My own business (I run a music Studio) has been on the receiving end of all manner of issues with the council. We've had repeated problems with planning applications. The last one took over a year to approve and by the time it was, the customer we were working with had made alternative arrangements in Brookmans Park. A site adjacent to us, was acquired by a company which wanted to install a large illuminated sign next to the M1 Motorway. There were strong objections to this from residents, however because Capita did not process the application, it was granted by default after a year. Whilst this gave the company the result they were seeking, it is clear that planning is not working and many businesses are being strangled by these sort of problems.

As someone who writes a blog which is often critical of Barnet Council, I sometimes wonder if I am singled out for "special treatment". The council paid for a publicly funded recording studio, offering free recording facilities for young people to be set up at Canada Villa, half a mile from my studios. The justification was "lack of provision locally". If they had spoken to us, we could have provided the services at around a quarter of the costs that they ended up paying. We already had the staff and equipment. Whilst I was pleased that young people had access to music facilities, I had to wonder whether whoever put the scheme together considered the effect on our business. Shortly after, the Council asked me as a stakeholder to assist with a scheme to convert Barnet Music Service into a stand alone charity. As I am public spirited I agreed. I attended several meetings and was assured that the new charity would mean a less bureaucratic music provision in Barnet. We were told that they'd be keen to work with private providers to improve provision. Once the organisation was set up, we never heard another word. The Barnet Educational Arts Trust has never once even contacted us. Sadly, there is absolutely no mention on their website of any other music provision in Barnet on their site, despite the fact that they receive public funding. I have often wondered if setting up an arms length organisation was a convenient way of not having to deal with people the council didn't like.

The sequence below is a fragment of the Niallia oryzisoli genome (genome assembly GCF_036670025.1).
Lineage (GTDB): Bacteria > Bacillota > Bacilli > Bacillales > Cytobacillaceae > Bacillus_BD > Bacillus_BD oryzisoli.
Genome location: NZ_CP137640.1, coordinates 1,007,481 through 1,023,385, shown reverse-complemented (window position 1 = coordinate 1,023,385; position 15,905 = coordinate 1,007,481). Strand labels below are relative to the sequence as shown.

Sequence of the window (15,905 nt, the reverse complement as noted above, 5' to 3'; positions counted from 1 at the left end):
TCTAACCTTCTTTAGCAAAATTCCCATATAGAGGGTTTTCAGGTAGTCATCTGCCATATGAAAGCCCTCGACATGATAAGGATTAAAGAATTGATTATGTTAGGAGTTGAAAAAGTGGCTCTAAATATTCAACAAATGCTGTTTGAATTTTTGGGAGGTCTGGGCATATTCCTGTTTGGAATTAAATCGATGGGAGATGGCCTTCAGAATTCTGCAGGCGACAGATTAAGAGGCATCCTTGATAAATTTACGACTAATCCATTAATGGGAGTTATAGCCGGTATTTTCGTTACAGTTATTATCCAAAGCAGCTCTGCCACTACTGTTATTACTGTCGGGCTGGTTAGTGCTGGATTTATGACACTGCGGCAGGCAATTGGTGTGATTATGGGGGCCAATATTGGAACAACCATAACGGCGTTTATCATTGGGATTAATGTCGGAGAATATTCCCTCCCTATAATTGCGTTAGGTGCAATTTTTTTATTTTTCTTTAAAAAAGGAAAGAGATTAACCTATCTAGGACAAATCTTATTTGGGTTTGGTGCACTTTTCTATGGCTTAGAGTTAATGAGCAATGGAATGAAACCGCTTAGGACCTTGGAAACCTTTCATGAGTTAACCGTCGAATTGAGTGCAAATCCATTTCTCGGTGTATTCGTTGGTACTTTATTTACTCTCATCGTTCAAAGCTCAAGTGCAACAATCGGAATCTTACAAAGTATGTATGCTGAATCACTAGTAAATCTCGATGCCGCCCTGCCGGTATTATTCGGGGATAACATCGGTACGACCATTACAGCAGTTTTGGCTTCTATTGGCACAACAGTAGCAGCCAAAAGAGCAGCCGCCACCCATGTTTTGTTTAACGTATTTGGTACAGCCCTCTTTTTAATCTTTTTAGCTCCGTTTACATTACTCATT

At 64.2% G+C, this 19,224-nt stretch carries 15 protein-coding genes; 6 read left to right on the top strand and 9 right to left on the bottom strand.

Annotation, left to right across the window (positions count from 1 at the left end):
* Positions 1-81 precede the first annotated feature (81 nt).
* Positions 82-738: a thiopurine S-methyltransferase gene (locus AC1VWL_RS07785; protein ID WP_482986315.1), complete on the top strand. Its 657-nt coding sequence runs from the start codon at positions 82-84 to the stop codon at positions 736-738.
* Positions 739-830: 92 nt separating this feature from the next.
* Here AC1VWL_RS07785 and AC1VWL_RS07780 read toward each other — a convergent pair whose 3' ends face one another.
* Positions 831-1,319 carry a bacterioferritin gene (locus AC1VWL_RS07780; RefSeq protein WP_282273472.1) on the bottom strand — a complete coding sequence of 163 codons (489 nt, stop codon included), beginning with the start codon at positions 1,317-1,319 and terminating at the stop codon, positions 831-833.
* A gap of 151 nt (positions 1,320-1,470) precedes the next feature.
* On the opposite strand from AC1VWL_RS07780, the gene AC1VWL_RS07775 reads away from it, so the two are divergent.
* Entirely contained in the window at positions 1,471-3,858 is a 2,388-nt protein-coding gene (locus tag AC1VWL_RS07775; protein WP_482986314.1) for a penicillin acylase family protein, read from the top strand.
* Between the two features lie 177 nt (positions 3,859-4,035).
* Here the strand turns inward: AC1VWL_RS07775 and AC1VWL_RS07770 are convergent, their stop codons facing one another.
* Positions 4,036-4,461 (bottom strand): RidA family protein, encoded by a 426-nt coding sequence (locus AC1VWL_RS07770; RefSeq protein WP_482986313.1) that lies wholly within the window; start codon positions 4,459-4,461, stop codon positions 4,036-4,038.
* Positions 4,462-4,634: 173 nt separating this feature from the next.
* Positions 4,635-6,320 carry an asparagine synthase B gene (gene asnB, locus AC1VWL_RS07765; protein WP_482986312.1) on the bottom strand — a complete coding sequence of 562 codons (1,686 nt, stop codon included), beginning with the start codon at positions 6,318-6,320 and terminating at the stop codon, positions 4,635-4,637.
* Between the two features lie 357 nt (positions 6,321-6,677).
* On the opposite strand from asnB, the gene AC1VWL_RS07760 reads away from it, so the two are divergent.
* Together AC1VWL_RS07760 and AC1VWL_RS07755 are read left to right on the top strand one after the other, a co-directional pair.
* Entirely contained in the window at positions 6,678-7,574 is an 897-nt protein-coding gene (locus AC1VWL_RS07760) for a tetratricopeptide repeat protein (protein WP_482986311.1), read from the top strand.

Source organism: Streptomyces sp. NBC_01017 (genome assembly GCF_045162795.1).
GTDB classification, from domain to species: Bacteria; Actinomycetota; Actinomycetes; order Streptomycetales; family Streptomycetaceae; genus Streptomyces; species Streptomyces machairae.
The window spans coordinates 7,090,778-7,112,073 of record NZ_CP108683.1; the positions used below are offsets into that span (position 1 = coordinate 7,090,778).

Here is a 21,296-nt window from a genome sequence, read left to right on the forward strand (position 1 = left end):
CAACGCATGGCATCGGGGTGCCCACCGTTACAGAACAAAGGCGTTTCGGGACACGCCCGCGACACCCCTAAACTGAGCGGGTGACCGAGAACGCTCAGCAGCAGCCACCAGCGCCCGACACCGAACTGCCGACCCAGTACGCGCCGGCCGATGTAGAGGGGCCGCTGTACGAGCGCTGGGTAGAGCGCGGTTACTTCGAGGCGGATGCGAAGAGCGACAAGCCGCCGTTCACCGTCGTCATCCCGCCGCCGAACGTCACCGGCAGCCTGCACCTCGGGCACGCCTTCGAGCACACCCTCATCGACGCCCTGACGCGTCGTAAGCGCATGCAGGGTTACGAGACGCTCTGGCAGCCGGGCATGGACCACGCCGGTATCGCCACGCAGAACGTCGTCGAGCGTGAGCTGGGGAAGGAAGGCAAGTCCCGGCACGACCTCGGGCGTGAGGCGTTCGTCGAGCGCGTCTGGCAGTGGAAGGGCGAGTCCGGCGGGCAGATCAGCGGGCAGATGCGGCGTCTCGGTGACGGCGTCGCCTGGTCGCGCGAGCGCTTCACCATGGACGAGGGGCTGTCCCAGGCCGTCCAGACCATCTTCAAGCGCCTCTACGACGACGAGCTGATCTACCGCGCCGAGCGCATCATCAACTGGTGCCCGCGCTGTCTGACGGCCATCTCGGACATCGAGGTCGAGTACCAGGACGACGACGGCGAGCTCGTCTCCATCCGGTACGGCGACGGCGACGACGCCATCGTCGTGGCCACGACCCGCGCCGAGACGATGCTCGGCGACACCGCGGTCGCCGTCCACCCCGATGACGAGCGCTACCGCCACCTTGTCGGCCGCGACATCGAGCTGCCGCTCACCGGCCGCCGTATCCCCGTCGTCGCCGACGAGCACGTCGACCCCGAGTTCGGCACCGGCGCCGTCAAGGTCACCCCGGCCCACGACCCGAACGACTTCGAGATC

Do Barnet Council treat all businesses across the Borough with such contempt, or is it just reserved for myself as a blogger and any business unlucky enough to be a neighbour?